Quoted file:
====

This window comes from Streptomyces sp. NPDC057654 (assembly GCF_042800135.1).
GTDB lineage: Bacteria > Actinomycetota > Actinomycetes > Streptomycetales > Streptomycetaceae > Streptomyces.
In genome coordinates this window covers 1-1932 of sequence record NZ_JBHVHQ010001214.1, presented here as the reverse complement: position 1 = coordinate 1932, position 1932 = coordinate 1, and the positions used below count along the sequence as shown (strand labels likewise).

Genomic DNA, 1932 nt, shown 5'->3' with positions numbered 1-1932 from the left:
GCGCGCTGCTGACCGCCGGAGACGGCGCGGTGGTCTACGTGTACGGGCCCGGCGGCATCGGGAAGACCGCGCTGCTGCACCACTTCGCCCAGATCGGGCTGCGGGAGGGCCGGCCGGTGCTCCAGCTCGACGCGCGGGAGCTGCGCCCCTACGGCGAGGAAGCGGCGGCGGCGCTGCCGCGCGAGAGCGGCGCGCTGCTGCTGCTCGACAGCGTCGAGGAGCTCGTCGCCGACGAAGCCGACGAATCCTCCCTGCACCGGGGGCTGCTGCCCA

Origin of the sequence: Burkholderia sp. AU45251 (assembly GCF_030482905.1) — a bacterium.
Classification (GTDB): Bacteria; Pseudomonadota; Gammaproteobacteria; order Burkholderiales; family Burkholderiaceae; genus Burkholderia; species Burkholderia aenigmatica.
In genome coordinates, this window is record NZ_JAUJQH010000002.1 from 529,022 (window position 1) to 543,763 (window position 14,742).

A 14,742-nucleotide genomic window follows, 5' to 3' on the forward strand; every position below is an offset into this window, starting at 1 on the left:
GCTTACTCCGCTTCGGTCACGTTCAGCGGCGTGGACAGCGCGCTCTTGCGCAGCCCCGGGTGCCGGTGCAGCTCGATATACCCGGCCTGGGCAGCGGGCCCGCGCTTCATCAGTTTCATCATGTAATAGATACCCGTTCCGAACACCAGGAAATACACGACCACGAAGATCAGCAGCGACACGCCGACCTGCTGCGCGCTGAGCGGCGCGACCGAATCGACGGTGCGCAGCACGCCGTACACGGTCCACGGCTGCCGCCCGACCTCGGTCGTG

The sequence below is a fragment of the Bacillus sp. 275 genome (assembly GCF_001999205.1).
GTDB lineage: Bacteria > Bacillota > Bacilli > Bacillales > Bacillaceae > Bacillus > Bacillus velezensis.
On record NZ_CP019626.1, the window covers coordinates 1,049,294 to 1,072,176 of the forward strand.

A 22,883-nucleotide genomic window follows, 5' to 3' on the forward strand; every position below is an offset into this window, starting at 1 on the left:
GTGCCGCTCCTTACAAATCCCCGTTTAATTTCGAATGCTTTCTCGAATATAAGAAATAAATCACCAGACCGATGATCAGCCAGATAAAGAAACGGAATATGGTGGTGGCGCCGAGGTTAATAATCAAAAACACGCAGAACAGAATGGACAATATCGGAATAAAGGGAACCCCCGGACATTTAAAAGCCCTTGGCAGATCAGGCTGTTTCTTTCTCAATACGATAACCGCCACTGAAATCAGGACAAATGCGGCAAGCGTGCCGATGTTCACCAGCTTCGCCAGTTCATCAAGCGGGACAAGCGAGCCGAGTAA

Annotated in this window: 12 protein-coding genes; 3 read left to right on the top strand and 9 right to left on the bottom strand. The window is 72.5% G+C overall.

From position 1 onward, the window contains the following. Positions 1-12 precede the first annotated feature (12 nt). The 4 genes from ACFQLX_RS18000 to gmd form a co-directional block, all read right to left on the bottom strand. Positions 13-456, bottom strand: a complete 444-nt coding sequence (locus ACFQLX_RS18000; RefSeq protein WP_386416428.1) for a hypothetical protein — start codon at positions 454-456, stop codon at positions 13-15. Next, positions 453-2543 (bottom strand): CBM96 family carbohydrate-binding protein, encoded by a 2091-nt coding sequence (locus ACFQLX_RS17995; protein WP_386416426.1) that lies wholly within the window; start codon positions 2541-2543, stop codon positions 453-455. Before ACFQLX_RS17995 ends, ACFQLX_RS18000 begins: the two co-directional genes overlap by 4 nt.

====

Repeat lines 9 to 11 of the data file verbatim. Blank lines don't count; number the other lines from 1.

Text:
A 14,742-nucleotide genomic window follows, 5' to 3' on the forward strand; every position below is an offset into this window, starting at 1 on the left:
GCTTACTCCGCTTCGGTCACGTTCAGCGGCGTGGACAGCGCGCTCTTGCGCAGCCCCGGGTGCCGGTGCAGCTCGATATACCCGGCCTGGGCAGCGGGCCCGCGCTTCATCAGTTTCATCATGTAATAGATACCCGTTCCGAACACCAGGAAATACACGACCACGAAGATCAGCAGCGACACGCCGACCTGCTGCGCGCTGAGCGGCGCGACCGAATCGACGGTGCGCAGCACGCCGTACACGGTCCACGGCTGCCGCCCGACCTCGGTCGTG

The sequence below is a fragment of the Bacillus sp. 275 genome (assembly GCF_001999205.1).